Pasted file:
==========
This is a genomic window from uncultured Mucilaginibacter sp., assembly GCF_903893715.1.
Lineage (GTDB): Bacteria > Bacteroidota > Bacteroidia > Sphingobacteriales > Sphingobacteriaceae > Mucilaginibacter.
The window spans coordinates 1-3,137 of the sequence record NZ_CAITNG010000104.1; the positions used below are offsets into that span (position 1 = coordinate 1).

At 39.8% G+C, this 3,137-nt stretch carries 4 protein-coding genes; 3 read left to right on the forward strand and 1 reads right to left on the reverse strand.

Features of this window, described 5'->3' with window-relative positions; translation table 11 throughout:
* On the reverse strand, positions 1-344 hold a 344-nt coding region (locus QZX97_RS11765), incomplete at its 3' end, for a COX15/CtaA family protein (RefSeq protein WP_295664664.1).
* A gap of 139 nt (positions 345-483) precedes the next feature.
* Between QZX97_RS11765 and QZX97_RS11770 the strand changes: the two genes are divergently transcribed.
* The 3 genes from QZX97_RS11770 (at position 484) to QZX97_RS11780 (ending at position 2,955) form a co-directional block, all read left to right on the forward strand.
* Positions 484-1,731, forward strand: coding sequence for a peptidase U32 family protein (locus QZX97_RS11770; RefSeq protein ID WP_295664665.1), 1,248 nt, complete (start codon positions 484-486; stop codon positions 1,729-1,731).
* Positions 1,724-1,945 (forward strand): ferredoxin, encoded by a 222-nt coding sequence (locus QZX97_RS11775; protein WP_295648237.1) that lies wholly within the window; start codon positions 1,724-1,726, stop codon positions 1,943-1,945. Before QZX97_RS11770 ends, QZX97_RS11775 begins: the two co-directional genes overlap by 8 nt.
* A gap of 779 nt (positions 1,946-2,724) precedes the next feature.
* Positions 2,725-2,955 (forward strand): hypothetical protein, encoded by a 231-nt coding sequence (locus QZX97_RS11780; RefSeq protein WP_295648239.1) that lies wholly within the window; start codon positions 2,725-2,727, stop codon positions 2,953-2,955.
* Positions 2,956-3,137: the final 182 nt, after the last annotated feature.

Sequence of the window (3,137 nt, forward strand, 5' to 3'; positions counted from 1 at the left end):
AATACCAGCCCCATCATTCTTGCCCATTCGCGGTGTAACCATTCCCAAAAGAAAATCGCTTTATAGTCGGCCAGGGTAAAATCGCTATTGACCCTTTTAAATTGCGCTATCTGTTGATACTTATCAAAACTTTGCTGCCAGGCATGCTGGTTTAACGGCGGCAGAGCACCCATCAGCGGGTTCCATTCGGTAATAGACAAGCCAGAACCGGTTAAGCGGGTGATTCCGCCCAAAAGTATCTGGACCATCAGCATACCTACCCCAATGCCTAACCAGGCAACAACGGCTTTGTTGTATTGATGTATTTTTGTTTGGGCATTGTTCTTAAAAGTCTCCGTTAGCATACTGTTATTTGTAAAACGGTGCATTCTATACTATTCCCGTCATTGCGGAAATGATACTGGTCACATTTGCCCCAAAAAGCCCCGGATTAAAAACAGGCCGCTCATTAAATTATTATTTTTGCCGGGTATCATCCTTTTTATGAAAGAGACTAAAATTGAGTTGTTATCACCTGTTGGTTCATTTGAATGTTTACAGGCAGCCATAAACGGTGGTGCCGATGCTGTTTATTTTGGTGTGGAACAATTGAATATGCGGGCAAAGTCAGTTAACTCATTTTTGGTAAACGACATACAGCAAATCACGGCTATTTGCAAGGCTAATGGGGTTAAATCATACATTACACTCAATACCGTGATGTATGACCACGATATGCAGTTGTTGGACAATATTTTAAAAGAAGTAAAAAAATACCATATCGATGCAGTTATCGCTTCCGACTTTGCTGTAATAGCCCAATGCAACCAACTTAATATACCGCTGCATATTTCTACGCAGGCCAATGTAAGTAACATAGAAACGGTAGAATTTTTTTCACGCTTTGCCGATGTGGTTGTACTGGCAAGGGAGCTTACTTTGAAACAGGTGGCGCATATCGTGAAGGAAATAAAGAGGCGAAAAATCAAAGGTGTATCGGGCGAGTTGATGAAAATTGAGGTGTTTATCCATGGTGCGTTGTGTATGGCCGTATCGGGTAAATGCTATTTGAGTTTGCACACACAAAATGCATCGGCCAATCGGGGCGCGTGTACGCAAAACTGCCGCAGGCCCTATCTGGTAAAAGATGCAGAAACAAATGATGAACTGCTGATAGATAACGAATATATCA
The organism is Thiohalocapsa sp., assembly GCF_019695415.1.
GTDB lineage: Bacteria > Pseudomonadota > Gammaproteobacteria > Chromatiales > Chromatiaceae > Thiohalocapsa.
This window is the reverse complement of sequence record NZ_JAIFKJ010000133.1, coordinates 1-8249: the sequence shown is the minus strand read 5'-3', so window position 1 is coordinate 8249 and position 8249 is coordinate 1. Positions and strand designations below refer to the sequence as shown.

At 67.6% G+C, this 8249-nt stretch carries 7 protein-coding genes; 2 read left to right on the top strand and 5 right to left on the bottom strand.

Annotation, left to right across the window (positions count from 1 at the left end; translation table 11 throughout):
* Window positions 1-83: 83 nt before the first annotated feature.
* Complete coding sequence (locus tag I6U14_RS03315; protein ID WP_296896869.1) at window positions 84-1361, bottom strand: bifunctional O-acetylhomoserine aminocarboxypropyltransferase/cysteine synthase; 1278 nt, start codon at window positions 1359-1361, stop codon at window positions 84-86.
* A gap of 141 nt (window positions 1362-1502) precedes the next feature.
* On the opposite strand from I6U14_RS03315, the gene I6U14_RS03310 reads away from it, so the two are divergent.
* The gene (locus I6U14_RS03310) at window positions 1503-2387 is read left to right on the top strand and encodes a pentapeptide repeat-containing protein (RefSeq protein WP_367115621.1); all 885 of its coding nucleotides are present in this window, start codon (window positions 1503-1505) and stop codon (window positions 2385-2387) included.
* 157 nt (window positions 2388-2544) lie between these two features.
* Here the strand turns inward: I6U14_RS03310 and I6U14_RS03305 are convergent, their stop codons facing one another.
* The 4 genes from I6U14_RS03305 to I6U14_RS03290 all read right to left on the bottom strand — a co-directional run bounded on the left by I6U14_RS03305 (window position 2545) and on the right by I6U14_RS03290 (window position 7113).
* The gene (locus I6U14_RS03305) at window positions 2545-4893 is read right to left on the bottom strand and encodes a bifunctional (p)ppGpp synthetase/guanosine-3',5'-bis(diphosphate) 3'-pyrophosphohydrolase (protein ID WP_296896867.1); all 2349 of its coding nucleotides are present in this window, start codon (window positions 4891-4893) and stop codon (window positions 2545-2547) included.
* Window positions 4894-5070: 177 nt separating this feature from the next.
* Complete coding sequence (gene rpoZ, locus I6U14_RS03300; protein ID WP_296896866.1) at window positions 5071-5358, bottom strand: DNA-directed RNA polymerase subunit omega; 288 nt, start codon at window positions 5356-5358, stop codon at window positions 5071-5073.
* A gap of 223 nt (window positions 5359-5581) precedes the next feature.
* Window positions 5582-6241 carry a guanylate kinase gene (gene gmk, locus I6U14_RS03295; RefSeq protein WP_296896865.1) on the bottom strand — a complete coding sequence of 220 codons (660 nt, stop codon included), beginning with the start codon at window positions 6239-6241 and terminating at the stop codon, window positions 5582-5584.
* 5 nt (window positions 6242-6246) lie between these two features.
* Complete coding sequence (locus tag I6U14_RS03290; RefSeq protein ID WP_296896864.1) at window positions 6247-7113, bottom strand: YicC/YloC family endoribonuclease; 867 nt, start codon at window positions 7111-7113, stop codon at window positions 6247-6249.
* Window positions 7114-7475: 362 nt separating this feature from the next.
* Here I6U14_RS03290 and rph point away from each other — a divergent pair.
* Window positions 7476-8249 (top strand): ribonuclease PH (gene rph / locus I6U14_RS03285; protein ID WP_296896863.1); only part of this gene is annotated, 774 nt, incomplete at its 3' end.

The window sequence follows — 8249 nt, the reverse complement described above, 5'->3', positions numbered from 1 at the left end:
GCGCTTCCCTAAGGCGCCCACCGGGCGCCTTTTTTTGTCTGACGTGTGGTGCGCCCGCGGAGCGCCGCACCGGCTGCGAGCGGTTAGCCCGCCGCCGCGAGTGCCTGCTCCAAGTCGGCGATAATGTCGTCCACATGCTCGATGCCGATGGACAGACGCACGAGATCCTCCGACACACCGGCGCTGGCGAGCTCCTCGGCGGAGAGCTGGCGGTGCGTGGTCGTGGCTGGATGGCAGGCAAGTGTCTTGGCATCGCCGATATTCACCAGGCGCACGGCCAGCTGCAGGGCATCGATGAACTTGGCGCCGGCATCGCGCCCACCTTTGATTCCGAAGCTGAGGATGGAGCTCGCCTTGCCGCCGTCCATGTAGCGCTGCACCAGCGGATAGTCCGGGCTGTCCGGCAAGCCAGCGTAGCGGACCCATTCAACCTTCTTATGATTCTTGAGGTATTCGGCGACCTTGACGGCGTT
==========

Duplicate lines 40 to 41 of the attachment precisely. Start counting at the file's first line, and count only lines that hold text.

The window sequence follows — 8249 nt, the reverse complement described above, 5'->3', positions numbered from 1 at the left end:
GCGCTTCCCTAAGGCGCCCACCGGGCGCCTTTTTTTGTCTGACGTGTGGTGCGCCCGCGGAGCGCCGCACCGGCTGCGAGCGGTTAGCCCGCCGCCGCGAGTGCCTGCTCCAAGTCGGCGATAATGTCGTCCACATGCTCGATGCCGATGGACAGACGCACGAGATCCTCCGACACACCGGCGCTGGCGAGCTCCTCGGCGGAGAGCTGGCGGTGCGTGGTCGTGGCTGGATGGCAGGCAAGTGTCTTGGCATCGCCGATATTCACCAGGCGCACGGCCAGCTGCAGGGCATCGATGAACTTGGCGCCGGCATCGCGCCCACCTTTGATTCCGAAGCTGAGGATGGAGCTCGCCTTGCCGCCGTCCATGTAGCGCTGCACCAGCGGATAGTCCGGGCTGTCCGGCAAGCCAGCGTAGCGGACCCATTCAACCTTCTTATGATTCTTGAGGTATTCGGCGACCTTGACGGCGTT